Manufacturers want to reduce their stock of hard-to-sell goods, so they’ll only be purchasing the rough they need to fill polished orders. We expect purchasing on demand to become the preferred method of buying rough, with systems such as Lucara’s Clara platform gaining traction. That will put pressure on De Beers and Alrosa to adjust their respective contract systems in the longer term.
5. A leaner midstream
The manufacturing sector is likely to get smaller in the coming years, either through mergers or as nonprofitable businesses close. Large-scale operators will gain market share, and specialized niche cutters will find their space.
Dealers, too, are being squeezed, with “everybody’s supplier’s supplier trying to sell to the customer’s customer,” as Rapaport Chairman Martin Rapaport noted in a recent presentation.
But that model is not sustainable. Miners are best skilled at mining, manufacturers at cutting and polishing, and retailers at selling. Dealers, therefore, will be able to restore their relevance by capitalizing on their middleman role: connecting the various segments of the market and providing retailers with, as Rapaport put it, “the right goods at the right time [and] the right price.”
6. Alternative financing
Traditional banks, most notably in India, will continue to pull away from financing the diamond trade. At the same time, new instruments will become available and gain acceptance, offering alternative methods of financing. Examples include equity- or collateral-based loans, cryptocurrency token exchanges, and even crowdfunding.
These alternatives won’t completely replace the lost bank credit, but they will help alleviate midstream liquidity concerns. Overall, the trade’s diminished reliance on bank credit will feed into its drive for efficiency.
7. More technology
Technology will play a bigger role in streamlining the manufacturing process, with artificial intelligence (AI) becoming increasingly important in automating diamond cutting and grading. That will result in some jobs becoming redundant and some changing, but the added value is that it will shorten the time it takes a diamond to travel from mine to market. The midstream will further embrace technology in its sales platforms, tying into the various blockchain programs to show proof of origin.
Retailers will also make greater use of technology, with an emphasis on omni-channel — the interplay between online and in-store sales options. Jewelers that can tap into suppliers’ virtual inventory — which will need to feature good images and transparent details — will be able to offer a better, sleeker shopping experience for consumers. And for the supplier, providing such services will become as important as the diamonds it sells, if not more so.
8. Ethical diamonds
Responsibly sourced diamonds will be clearly differentiated from those that are not, and brands will be willing to pay a premium for the former. The conversation around ethics in the last decade has shifted away from the Kimberley Process (KP) and toward direct company audits via programs like the Responsible Jewellery Council (RJC) and De Beers’ Best Practice Principles (BPP).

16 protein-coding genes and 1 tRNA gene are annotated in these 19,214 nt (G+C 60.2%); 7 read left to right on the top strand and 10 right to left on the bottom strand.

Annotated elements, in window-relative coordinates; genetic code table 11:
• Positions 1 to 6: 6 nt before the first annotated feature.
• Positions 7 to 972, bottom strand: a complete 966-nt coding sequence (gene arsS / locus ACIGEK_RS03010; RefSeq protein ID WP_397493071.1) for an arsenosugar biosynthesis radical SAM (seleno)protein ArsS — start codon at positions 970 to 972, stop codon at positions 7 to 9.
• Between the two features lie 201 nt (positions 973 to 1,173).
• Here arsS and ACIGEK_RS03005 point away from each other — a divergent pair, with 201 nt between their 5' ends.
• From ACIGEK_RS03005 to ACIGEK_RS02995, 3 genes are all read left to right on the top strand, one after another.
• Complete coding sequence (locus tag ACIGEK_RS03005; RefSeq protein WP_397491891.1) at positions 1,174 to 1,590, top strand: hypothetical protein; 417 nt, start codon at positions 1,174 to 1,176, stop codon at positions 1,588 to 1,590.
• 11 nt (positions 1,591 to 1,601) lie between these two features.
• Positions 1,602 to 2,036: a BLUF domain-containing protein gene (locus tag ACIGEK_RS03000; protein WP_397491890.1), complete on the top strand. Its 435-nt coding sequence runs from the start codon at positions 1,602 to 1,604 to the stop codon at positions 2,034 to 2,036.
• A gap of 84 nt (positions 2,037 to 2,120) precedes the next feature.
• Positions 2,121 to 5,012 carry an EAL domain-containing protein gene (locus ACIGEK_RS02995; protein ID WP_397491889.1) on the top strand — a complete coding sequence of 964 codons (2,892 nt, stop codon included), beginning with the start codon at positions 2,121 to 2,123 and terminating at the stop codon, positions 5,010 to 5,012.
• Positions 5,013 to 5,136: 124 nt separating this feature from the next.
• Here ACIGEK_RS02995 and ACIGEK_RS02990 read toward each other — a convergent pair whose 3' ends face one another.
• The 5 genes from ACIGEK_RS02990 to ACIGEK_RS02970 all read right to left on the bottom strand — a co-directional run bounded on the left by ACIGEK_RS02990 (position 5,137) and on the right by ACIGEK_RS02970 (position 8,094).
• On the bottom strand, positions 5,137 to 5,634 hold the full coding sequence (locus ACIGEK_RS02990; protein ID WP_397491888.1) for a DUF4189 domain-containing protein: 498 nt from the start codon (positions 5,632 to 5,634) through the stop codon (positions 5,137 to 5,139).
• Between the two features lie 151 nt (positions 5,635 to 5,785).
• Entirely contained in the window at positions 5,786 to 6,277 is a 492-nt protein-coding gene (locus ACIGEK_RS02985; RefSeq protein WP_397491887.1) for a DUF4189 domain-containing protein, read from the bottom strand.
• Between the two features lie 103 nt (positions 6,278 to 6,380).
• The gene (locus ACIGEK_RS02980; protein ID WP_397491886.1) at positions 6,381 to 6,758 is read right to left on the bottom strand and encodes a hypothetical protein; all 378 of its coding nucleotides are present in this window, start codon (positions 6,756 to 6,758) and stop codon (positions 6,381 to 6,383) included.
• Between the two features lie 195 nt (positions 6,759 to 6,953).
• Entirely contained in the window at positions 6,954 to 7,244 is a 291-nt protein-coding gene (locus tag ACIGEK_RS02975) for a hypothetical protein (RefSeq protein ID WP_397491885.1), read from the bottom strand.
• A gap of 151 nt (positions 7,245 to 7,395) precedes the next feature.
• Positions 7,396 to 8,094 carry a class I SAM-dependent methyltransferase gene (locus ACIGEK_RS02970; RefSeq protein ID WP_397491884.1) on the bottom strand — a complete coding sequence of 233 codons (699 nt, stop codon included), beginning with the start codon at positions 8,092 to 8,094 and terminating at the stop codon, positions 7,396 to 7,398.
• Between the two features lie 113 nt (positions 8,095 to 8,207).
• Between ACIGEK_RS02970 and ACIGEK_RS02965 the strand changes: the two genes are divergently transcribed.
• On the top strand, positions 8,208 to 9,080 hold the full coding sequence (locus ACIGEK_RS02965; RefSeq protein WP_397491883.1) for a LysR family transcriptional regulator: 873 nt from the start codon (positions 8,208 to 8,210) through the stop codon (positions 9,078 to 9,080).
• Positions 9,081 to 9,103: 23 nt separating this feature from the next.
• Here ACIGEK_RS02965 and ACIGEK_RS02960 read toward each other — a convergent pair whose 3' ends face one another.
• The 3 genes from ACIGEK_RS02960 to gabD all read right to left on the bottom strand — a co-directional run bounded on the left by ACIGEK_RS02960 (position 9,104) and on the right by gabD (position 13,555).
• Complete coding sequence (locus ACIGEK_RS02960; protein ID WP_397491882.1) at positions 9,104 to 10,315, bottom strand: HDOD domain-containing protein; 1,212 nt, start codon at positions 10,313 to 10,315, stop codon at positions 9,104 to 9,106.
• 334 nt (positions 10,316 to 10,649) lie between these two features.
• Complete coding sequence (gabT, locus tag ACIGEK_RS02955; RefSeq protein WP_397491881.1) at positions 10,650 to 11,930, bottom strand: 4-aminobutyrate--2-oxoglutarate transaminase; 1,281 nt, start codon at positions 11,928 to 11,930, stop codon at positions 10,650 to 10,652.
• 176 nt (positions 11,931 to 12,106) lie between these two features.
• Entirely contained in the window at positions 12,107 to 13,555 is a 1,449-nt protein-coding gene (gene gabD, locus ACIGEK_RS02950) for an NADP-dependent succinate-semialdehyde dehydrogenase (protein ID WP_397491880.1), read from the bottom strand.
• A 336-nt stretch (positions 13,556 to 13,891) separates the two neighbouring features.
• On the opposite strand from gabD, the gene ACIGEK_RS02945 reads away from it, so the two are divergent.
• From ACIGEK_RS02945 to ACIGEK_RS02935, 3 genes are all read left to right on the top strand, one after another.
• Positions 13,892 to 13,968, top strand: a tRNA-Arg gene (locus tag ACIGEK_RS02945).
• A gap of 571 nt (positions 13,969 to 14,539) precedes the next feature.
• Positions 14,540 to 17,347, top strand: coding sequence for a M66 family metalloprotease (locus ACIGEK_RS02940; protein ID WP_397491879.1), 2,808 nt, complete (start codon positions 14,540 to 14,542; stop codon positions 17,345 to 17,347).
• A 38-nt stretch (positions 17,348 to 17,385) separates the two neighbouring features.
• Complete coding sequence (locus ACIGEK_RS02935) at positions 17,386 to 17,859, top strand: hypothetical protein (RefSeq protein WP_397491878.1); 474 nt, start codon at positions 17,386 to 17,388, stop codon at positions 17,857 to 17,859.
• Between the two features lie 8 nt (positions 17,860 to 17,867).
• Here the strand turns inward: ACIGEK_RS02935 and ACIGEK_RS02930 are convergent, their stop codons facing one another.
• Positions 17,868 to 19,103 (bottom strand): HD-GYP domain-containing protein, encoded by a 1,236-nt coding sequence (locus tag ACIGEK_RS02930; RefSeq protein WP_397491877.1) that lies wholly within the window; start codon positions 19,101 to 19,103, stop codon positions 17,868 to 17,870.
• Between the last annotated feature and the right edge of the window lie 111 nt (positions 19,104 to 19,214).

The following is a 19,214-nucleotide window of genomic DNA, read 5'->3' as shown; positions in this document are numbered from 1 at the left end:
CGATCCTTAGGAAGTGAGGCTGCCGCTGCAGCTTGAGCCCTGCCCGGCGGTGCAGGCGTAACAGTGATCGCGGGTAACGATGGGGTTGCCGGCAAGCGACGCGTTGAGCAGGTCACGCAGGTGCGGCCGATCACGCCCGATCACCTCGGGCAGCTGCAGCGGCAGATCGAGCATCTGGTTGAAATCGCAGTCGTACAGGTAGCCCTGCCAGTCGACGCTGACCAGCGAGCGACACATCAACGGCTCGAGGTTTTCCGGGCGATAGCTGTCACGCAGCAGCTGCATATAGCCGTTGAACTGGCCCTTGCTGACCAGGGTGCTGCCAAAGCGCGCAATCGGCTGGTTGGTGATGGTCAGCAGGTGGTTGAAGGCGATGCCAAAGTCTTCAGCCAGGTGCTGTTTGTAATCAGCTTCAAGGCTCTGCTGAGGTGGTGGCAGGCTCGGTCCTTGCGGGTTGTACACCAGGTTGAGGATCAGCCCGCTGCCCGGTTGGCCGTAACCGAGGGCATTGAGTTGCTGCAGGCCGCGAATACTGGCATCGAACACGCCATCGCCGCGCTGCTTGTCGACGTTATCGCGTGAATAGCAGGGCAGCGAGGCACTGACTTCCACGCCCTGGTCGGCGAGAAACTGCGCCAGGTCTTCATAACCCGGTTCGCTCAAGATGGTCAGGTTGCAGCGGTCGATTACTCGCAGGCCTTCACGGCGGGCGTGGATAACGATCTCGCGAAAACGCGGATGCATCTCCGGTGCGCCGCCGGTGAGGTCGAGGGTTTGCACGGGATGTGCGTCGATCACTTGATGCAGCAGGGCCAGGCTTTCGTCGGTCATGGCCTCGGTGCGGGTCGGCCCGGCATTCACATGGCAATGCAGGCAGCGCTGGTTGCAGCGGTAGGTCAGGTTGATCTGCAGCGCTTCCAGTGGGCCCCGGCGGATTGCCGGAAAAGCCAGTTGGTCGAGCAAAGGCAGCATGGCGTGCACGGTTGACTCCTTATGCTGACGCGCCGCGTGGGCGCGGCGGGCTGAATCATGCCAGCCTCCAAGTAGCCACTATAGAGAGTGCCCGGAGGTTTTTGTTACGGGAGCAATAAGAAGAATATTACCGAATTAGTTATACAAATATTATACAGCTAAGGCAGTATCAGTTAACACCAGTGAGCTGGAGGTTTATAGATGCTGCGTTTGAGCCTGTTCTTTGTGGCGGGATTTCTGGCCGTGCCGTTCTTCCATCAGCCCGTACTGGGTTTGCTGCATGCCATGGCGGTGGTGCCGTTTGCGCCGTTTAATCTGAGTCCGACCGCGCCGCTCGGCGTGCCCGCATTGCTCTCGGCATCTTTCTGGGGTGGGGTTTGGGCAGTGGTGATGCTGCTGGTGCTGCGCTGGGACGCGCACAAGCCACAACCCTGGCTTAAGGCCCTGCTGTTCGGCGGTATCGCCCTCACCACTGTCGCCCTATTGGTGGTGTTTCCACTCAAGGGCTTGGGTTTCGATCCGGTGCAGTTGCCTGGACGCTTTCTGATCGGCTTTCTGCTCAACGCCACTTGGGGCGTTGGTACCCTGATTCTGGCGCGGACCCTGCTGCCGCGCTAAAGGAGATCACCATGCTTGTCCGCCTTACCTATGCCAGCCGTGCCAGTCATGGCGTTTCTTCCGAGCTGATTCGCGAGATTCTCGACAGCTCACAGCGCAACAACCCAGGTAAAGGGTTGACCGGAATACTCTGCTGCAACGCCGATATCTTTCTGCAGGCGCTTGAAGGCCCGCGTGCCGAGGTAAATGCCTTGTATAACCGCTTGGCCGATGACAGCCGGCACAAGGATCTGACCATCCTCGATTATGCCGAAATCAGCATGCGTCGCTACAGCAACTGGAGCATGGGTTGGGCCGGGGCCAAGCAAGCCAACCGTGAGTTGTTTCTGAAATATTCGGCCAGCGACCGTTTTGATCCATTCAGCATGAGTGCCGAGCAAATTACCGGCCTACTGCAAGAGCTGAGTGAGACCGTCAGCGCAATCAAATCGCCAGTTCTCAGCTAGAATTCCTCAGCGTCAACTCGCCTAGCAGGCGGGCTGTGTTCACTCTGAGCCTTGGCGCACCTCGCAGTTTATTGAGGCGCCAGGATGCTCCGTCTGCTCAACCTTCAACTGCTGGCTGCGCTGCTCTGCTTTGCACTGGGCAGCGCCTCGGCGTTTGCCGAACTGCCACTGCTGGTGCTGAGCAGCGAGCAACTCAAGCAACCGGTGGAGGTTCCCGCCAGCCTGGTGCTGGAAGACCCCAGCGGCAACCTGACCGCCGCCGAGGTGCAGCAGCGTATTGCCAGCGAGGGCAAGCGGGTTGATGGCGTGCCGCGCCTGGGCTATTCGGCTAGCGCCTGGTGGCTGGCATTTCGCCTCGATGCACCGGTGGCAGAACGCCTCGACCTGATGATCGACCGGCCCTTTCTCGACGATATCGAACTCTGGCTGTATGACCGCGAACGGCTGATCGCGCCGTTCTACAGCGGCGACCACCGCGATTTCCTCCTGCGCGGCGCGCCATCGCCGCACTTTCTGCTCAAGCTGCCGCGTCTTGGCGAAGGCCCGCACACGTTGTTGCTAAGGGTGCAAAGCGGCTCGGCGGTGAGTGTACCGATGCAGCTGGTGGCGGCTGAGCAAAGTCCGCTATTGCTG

More recently, efforts have gone a step further, aiming to account for individual stones in their journey from rough to jewelry. This latter shift is still in its infancy, and traceability programs will become an essential part of a diamond’s identity.
In addition, the idea of what defines an ethically sourced diamond will extend to the identity of the company that mines, manufactures and sells it. When choosing where to buy their jewelry, consumers will be increasingly aware of companies’ corporate social responsibility (CSR) activities.
9. Lab-grown segmentation
A separation between natural and synthetic diamonds is immanent as well. The debate about lab-grown will continue as synthetics find their place in the market — or, as we expect, segment into their own category.
Manufacturers’ and retailers’ current rush into synthetics will reach a saturation point as the market gets crowded. Lab-grown production will continue to grow as technology for making these stones improves, and prices will soften as supply increases — with De Beers emerging as a key price-setter and supplier in the wholesale market.
Demand will also improve, with more synthetics going into lower-value jewelry that used to employ cheap natural diamonds. In that sense, synthetics will play a role in filling the shortfall in supply.
Some retailers with strong branding will have success in bringing synthetics to the engagement-ring segment, but market share in this space will be limited, as the message from the natural diamond trade about synthetics’ ability — or inability — to retain value will ultimately resonate with consumers.
10. Complex category marketing
Consumers will force the diamond industry to make an honest assessment of its trading practices and to relay an authentic message in its marketing.
The biggest challenge facing the trade in the ’20s will be to increase demand. In particular, the industry needs to broaden the range of diamonds that are in demand, reversing the past decade’s trend of concentrating on specific categories.
It will also need to be more open-minded, recognizing the diversity that exists among consumers. Marketing has already become more personalized, and we expect the trade to expand its campaigns accordingly, targeting individual consumers as well as specific groups like the LGBTQ and Hispanic communities.
To accomplish these goals, the industry will need to put a lot more funding into marketing — be it on an individual brand basis, or for category-marketing efforts by the Diamond Producers Association (DPA) or any other mandated body.
Such marketing will be key to navigating the upcoming changes effectively. The diamond trade needs to do better than the $76 billion in retail sales it achieved in 2018. It should be an industry with sales exceeding $100 billion. That’s the gauntlet we’re laying down for the ’20s if the decade is to be worthy of the diamond name.
This article was first published in the October issue of Rapaport Research Report.